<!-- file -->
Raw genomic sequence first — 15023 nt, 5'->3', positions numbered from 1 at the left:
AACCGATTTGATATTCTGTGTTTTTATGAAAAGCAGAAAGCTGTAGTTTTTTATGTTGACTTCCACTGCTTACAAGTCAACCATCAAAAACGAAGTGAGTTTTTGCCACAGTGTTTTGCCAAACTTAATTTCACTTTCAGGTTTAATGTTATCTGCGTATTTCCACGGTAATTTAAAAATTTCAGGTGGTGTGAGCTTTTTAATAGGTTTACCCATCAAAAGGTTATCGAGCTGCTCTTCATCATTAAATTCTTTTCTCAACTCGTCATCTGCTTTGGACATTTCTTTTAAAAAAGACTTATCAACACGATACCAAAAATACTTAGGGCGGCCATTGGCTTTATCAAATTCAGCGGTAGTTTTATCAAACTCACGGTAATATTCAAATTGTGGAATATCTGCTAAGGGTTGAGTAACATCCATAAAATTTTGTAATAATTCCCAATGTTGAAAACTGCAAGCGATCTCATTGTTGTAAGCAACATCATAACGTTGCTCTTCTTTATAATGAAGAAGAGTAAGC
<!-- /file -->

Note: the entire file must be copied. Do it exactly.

Raw genomic sequence first — 15023 nt, 5'->3', positions numbered from 1 at the left:
AACCGATTTGATATTCTGTGTTTTTATGAAAAGCAGAAAGCTGTAGTTTTTTATGTTGACTTCCACTGCTTACAAGTCAACCATCAAAAACGAAGTGAGTTTTTGCCACAGTGTTTTGCCAAACTTAATTTCACTTTCAGGTTTAATGTTATCTGCGTATTTCCACGGTAATTTAAAAATTTCAGGTGGTGTGAGCTTTTTAATAGGTTTACCCATCAAAAGGTTATCGAGCTGCTCTTCATCATTAAATTCTTTTCTCAACTCGTCATCTGCTTTGGACATTTCTTTTAAAAAAGACTTATCAACACGATACCAAAAATACTTAGGGCGGCCATTGGCTTTATCAAATTCAGCGGTAGTTTTATCAAACTCACGGTAATATTCAAATTGTGGAATATCTGCTAAGGGTTGAGTAACATCCATAAAATTTTGTAATAATTCCCAATGTTGAAAACTGCAAGCGATCTCATTGTTGTAAGCAACATCATAACGTTGCTCTTCTTTATAATGAAGAAGAGTAAGC